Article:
Introduction to Thermodynamic Property Relations
The purpose of this chapter is to develop the tools necessary to derive the unknown quantities from the measureable ones—i.e. thermodynamic property relations.
• The states of simple compressible substances are normally specified by two independent variables, and other properties are written as a function of those two. In other words, for three properties x, y, and z, we can write z = f (x, y)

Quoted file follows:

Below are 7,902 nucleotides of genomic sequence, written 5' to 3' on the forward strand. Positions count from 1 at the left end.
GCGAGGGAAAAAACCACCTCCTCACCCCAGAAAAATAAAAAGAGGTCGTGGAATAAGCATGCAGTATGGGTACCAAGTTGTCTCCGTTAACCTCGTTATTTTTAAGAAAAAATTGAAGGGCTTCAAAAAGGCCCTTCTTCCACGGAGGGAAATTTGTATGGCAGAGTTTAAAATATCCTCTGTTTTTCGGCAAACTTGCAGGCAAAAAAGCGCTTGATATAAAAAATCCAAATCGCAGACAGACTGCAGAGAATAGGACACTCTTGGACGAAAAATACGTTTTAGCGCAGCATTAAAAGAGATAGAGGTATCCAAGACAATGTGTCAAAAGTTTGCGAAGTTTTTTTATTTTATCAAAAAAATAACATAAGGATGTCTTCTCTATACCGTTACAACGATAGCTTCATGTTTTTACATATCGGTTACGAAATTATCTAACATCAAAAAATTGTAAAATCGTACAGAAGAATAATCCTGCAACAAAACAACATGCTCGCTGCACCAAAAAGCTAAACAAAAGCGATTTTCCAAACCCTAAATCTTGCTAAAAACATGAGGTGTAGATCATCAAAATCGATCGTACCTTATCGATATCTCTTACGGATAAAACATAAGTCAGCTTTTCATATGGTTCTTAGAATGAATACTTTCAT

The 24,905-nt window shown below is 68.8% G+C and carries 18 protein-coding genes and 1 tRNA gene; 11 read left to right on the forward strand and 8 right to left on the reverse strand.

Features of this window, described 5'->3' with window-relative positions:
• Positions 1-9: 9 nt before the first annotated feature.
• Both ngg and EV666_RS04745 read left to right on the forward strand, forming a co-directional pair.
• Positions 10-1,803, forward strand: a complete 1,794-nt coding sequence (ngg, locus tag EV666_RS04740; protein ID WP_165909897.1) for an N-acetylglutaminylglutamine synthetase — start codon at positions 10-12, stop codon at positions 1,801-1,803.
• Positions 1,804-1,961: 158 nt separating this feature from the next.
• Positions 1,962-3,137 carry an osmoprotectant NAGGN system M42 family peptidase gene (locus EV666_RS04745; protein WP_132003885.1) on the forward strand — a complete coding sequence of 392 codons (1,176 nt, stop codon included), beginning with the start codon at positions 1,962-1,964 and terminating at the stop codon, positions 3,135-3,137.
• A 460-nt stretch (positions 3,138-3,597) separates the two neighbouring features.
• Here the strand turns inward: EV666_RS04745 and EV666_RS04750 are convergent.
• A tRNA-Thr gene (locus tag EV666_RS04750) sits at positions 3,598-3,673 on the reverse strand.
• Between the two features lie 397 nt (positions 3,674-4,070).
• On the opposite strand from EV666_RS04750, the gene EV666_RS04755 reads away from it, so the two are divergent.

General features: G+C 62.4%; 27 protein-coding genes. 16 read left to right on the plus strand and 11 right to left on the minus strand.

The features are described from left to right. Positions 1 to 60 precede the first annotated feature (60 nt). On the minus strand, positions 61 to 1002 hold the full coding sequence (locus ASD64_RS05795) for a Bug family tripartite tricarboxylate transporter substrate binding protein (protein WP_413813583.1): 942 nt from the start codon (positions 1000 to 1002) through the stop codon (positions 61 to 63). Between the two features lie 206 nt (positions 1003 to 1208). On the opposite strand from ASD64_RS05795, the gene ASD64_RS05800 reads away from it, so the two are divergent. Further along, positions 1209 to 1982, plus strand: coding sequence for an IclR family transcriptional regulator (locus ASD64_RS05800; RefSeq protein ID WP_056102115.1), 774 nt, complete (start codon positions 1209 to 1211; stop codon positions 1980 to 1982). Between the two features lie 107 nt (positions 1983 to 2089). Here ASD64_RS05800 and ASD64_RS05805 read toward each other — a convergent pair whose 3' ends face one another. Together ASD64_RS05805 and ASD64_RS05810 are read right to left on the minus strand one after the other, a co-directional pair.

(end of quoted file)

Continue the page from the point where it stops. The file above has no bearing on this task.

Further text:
• From calculus, we know that we can write a change in the variable z as
where the subscripts denote variables held constant, or dz = M dx N dy
In thermodynamics, the derivatives M and N represent properties of the substance which can be measured or derived.
• If we are evaluating a process where x=constant, then dz = N dy
• For example, if we choose to express pressure as P = P(T,v) then we have
and if we evaluate the change in pressure during a constant temperature process, then we have